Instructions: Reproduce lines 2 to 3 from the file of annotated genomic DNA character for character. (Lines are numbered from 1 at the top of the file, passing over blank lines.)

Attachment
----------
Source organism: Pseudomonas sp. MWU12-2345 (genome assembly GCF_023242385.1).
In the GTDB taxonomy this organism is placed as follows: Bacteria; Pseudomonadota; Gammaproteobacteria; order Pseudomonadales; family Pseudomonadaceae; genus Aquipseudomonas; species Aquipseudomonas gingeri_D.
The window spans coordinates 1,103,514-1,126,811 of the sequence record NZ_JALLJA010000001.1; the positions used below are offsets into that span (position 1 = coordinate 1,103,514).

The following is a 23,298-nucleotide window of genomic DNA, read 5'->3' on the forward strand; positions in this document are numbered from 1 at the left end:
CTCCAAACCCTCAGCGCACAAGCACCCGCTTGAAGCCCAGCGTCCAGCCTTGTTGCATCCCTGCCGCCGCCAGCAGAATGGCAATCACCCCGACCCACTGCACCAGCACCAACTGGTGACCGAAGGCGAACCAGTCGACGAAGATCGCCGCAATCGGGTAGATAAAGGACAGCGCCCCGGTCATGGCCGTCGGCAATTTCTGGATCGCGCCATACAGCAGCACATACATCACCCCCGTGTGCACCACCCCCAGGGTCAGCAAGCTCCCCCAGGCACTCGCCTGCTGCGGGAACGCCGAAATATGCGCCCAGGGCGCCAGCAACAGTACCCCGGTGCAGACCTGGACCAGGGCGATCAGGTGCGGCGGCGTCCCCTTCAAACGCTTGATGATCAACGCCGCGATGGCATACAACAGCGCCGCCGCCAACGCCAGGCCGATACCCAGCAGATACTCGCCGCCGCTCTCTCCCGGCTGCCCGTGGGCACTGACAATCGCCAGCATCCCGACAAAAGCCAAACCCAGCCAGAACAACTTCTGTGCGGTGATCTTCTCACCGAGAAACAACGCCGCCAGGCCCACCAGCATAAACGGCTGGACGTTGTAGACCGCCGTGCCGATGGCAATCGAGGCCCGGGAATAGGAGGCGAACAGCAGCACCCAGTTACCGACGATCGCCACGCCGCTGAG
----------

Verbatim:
In the GTDB taxonomy this organism is placed as follows: Bacteria; Pseudomonadota; Gammaproteobacteria; order Pseudomonadales; family Pseudomonadaceae; genus Aquipseudomonas; species Aquipseudomonas gingeri_D.
The window spans coordinates 1,103,514-1,126,811 of the sequence record NZ_JALLJA010000001.1; the positions used below are offsets into that span (position 1 = coordinate 1,103,514).